Objectives: The contribution of acute HIV infection (AHI) to transmission is widely recognized, and increasing AHI diagnosis capacity can enhance HIV prevention through subsequent behavior change or intervention. We examined the impact of targeted pooled nucleic acid amplification testing (NAAT) and social marketing to increase AHI diagnosis among men who have sex with men (MSM) in Vancouver.
Design: Observational study.
Methods: We implemented pooled NAAT following negative third-generation enzyme immunoassay (EIA) testing for males above 18 years in six clinics accessed by MSM, accompanied by two social marketing campaigns developed by a community gay men's health organization. We compared test volume and diagnosis rates for pre-implementation (April 2006–March 2009) and post-implementation (April 2009–March 2012) periods. After implementation, we used linear regression to examine quarterly trends and calculated diagnostic yield.
Results: After implementation, the AHI diagnosis rate significantly increased from 1.03 to 1.84 per 1000 tests, as did quarterly HIV test volumes and acute to non-acute diagnosis ratio. Of the 217 new HIV diagnoses after implementation, 54 (24.9%) were AHIs (25 detected by pooled NAAT only) for an increased diagnostic yield of 11.5%. The average number of prior negative HIV tests (past 2 years) increased significantly for newly diagnosed MSM at the six study clinics compared to other newly diagnosed MSM in British Columbia, per quarter.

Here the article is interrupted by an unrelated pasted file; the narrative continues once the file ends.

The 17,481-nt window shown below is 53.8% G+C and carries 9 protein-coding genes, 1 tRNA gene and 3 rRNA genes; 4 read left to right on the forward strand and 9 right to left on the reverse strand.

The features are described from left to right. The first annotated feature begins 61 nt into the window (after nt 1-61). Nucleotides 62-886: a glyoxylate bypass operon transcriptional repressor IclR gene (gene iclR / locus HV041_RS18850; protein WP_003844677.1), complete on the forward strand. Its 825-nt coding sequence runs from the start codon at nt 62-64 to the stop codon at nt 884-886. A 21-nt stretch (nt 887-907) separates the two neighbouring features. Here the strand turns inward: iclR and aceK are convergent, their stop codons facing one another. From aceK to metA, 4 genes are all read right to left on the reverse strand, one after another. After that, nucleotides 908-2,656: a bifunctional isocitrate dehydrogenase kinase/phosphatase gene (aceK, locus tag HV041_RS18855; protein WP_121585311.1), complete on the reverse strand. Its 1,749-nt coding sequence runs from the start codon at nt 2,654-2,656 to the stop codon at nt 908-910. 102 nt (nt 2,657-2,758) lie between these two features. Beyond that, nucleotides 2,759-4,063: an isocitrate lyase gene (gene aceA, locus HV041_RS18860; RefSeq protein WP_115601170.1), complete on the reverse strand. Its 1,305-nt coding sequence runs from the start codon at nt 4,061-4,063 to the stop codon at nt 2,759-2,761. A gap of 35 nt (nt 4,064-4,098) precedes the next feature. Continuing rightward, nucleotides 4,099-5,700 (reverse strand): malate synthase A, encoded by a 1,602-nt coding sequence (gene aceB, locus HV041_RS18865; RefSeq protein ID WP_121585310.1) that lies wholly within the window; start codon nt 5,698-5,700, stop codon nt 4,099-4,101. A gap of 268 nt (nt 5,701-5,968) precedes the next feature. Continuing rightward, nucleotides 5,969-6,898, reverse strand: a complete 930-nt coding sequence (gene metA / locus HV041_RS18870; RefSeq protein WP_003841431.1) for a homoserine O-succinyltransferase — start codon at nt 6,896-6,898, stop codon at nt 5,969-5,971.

Conclusion: Targeted implementation of pooled NAAT at clinics accessed by MSM is effective in increasing AHI diagnoses compared to third-generation EIA testing. Social marketing campaigns accompanying pooled NAAT implementation may contribute to increasing AHI diagnoses and frequency of HIV testing.
aClinical Prevention Services, British Columbia Centre for Disease Control
bFaculty of Medicine, University of British Columbia
cBC Public Health Microbiology and Reference Laboratory, British Columbia Centre for Disease Control, Vancouver
dFaculty of Health Sciences, Simon Fraser University, Burnaby
eHealth Initiative for Men, Vancouver, British Columbia, Canada.
Correspondence to Dr Mark Gilbert, MD, Clinical Prevention Services, BC Centre for Disease Control, 655 West 12th Avenue, Vancouver, BC V5Z 4R4, Canada. Tel: +1 604 707 5615; fax: +1 604 707 5604; e-mail: firstname.lastname@example.org
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Received February 28, 2013
Accepted July 10, 2013